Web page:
Encore Wire's LIFO Accounting Could Lead To A Big Miss On Q4 Report

About: Encore Wire Corporation (WIRE)
by: Non-Correlating Stock Ideas

WIRE uses LIFO accounting for inventory which overstates earnings during periods of declining copper prices, and understates when copper prices climb.

Q4 average copper pricing increased sequentially by almost 11%. Similar double-digit sequential increases in copper pricing have hurt WIRE’s EPS between (.24)-(.47) cents in the past.

The last two quarters, WIRE has reported EPS of .38c and .29c. Q4 Street estimate is for .35c. LIFO adjustment to CoGS could produce a material miss under the Q4 estimate.

WIRE's 30+% stock rally since the start of November, leaves it vulnerable on a valuation basis to a downside miss.

A little over a year ago, I wrote an article delving into the details around Encore Wire Corp.'s (NASDAQ:WIRE), Last-In-First-Out (LIFO) accounting of inventory, and how it would likely lead to an opportunity to bet on a then Q3 2015 earnings report beat. Today the worm has turned for WIRE's accounting. With Q4 2016 in the books, we now know that Copper pricing, based on the futures market, was up 10.9% sequentially. In a search for brevity, I'm not going to rehash the explanation of how LIFO accounting works, or how it specifically applies in WIRE's case. Thus, I strongly encourage reviewing my previous article on the subject matter if you need a refresher.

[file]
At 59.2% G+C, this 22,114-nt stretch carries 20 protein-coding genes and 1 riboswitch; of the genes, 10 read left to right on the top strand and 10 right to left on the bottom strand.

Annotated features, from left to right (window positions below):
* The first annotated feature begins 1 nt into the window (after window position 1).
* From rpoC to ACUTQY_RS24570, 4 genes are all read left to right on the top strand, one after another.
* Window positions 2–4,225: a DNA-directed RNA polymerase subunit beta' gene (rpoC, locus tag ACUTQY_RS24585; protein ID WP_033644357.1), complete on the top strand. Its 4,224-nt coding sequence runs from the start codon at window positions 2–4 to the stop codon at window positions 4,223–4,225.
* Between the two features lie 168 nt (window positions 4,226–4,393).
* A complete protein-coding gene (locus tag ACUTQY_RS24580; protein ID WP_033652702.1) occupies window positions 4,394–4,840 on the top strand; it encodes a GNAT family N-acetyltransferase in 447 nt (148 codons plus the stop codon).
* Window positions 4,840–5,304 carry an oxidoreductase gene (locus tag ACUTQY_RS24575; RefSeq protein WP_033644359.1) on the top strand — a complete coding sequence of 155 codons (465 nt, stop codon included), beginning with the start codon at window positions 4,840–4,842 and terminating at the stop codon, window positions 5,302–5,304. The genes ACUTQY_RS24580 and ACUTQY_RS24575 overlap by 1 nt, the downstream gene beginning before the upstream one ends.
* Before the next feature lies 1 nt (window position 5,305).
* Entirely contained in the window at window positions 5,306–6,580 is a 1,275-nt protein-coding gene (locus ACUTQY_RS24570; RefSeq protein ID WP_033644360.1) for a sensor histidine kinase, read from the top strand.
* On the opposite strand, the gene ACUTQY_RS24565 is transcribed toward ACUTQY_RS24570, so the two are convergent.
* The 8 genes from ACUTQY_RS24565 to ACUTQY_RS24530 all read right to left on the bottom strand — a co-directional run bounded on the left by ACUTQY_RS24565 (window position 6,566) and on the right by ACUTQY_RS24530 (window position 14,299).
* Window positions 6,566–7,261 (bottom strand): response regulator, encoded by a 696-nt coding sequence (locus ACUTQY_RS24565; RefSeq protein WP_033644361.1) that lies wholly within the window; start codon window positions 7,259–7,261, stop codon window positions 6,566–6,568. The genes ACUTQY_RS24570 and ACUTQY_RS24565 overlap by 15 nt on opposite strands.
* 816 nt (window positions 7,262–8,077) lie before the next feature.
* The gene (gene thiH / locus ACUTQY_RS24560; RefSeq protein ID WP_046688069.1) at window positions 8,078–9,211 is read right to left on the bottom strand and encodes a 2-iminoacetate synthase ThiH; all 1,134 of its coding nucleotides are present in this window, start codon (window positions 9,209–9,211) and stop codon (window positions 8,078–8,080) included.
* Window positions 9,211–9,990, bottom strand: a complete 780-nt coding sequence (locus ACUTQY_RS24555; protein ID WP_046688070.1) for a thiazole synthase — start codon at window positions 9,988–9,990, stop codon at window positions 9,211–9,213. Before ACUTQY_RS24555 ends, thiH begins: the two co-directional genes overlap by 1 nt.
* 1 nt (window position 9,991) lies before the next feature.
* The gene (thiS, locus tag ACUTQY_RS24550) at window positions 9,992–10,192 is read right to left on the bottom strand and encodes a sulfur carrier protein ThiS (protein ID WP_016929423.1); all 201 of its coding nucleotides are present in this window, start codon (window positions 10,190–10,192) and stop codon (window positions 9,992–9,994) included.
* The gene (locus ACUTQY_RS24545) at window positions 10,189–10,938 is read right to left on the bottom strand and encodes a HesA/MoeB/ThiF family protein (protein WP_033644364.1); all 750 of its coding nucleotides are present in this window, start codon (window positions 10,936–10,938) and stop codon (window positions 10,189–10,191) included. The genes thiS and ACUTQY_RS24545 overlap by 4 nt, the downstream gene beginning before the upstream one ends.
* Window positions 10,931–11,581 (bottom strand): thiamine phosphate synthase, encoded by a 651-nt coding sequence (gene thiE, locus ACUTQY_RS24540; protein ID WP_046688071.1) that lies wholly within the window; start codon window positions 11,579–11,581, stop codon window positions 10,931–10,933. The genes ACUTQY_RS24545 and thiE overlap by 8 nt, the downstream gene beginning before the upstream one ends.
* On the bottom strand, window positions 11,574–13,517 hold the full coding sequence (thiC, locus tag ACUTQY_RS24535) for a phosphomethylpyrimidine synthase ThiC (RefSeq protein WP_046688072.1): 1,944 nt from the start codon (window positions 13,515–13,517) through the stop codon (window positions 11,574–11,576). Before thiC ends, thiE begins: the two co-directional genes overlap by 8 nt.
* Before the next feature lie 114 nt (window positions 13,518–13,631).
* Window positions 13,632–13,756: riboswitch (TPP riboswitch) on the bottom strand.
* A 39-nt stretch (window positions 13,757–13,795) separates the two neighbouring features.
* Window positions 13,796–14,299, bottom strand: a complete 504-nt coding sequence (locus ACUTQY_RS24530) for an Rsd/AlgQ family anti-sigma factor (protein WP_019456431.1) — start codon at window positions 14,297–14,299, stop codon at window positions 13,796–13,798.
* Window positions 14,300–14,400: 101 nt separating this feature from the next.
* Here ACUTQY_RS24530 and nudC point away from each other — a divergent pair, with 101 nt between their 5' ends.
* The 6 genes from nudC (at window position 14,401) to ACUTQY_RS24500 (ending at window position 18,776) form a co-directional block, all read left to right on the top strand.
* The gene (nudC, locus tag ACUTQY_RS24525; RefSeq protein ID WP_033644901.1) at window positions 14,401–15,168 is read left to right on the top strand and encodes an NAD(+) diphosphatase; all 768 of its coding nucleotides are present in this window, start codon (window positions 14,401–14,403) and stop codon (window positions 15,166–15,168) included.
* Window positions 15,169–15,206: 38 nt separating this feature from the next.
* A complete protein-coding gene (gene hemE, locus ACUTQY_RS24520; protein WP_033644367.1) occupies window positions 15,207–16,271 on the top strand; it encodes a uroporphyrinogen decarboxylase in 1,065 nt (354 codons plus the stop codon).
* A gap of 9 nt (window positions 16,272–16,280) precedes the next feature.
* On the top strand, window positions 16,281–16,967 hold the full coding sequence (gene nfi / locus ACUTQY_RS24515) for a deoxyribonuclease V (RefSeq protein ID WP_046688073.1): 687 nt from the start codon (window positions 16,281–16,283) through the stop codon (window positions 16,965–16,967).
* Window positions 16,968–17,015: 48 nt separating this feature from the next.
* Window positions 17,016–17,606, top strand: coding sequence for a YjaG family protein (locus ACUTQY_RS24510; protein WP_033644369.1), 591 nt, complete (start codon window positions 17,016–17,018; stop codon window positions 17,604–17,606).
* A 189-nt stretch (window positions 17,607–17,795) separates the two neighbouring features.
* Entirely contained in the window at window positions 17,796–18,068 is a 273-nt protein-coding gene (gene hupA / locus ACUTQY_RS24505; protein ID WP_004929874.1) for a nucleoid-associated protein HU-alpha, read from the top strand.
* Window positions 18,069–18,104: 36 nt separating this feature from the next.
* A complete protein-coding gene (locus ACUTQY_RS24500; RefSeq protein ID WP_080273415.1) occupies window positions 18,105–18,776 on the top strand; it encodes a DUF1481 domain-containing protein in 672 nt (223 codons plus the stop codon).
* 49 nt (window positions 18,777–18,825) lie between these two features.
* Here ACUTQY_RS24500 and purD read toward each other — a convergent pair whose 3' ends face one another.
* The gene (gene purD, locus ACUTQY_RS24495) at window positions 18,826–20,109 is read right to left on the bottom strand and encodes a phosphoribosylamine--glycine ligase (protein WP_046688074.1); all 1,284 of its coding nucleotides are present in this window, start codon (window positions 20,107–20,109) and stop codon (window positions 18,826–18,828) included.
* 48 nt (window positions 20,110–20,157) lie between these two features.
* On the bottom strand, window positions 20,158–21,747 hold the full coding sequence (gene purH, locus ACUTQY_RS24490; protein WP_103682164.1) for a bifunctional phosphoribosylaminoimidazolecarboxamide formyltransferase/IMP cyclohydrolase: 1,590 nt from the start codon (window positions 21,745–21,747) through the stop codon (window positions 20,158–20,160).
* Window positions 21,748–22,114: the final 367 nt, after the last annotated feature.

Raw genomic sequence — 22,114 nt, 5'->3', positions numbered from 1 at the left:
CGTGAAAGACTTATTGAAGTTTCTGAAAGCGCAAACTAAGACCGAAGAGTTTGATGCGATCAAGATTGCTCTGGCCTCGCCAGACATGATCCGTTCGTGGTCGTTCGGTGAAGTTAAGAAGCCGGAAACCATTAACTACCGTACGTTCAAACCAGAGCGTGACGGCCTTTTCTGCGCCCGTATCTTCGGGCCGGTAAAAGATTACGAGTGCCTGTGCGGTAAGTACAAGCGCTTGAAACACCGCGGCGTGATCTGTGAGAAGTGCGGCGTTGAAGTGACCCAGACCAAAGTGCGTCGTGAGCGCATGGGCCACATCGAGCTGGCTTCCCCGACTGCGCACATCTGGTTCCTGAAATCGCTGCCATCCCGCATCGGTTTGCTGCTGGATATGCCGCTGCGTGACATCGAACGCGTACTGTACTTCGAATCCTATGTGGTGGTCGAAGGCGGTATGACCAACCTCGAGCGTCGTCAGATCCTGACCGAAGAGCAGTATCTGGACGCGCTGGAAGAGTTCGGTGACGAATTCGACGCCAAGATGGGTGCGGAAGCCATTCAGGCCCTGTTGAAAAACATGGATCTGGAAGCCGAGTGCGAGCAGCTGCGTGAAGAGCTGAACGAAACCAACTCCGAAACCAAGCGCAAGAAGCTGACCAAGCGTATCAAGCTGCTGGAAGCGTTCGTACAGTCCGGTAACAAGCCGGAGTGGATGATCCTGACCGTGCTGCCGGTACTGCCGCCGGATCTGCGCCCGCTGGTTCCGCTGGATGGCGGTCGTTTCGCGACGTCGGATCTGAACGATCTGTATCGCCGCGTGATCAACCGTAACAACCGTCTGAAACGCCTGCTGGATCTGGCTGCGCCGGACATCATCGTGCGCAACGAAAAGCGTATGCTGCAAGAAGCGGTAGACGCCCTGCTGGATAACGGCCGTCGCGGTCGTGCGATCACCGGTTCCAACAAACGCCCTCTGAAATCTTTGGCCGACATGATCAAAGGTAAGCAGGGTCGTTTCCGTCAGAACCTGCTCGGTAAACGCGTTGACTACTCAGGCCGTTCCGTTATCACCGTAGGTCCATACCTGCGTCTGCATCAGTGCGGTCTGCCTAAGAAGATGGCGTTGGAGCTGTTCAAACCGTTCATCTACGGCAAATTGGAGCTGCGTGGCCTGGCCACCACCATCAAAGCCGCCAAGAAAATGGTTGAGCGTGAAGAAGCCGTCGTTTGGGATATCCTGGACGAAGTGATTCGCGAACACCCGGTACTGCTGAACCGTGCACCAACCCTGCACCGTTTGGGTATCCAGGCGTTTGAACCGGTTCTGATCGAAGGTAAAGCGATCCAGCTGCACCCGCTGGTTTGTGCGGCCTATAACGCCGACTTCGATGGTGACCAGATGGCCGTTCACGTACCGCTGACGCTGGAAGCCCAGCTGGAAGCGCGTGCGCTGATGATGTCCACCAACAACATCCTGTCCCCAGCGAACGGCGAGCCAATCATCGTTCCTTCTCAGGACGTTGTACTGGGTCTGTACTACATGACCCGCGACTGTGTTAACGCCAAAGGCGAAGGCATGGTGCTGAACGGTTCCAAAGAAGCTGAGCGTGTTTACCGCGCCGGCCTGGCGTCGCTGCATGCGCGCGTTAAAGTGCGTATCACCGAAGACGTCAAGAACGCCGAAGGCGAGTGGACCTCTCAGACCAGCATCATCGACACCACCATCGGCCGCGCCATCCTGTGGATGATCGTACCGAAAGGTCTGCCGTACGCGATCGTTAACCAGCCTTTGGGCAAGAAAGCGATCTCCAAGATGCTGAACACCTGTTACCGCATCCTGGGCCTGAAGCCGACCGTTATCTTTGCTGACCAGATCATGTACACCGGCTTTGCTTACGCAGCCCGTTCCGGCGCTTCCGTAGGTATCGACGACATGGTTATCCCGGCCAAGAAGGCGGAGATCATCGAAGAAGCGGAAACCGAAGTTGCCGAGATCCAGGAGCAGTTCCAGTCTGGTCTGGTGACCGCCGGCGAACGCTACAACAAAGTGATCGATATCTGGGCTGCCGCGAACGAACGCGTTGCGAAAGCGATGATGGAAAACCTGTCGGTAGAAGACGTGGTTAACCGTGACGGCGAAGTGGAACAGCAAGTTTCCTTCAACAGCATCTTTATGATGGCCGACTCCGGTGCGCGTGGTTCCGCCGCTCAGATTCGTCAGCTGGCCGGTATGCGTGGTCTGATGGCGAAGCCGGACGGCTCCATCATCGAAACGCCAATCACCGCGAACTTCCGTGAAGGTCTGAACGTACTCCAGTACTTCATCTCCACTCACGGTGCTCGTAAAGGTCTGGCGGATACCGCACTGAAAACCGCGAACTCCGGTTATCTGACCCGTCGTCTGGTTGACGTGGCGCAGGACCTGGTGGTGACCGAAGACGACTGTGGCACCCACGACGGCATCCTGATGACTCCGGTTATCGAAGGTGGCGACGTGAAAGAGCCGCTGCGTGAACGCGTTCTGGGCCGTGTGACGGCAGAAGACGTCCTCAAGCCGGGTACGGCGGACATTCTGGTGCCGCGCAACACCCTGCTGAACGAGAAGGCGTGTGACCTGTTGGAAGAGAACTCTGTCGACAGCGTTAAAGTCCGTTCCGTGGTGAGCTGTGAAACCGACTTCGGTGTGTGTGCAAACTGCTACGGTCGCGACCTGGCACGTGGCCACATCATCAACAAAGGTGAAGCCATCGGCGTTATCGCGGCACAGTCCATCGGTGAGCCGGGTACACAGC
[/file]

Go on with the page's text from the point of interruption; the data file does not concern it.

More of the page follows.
Encore Wire Corp. is a manufacturer of building electrical wire and cable. They have been diversifying their business into Aluminum building wire products. As of their last 10-K in 2015, 80.7% of the dollar value of all raw materials used was made out of Copper. That's down from 2014's figure of nearly 83.5%, but it shows that the traditional Copper wire and cable business is still the dominant product in their portfolio.

Copper prices stayed in a fairly tight range for the vast majority of 2016, after having declined consistently since its peak back in 2011. Q4 however, brought about a significant change in trend, and sequentially, futures prices climbed by an average of 10.9% in the quarter. It's been a long time since WIRE faced such a headwind from LIFO accounting. In fact, the last time we saw double-digit sequential price increases were Q3 and Q4 of 2010, followed by Q1 of 2011. In other words, the big blow off peak in Copper pricing last cycle.

Just as a quick reminder, the reason why LIFO hurts WIRE's earnings during periods of significant increases is because the company is using the most recent highest cost of Copper purchased in inventory, while customers, (who generally all use and think of their own inventory on Average Cost or First-In-First-Out (FIFO) basis), will only pay up on an average basis.

After all, both buyers and sellers know in real time what Copper pricing is doing, and these are commodity prices that are driven by the underlying cost of the goods being sold. Here's what happened the last time WIRE saw such double-digit sequential increases in Copper prices:

Source: WIRE 10-Q & 10-K's sec.gov.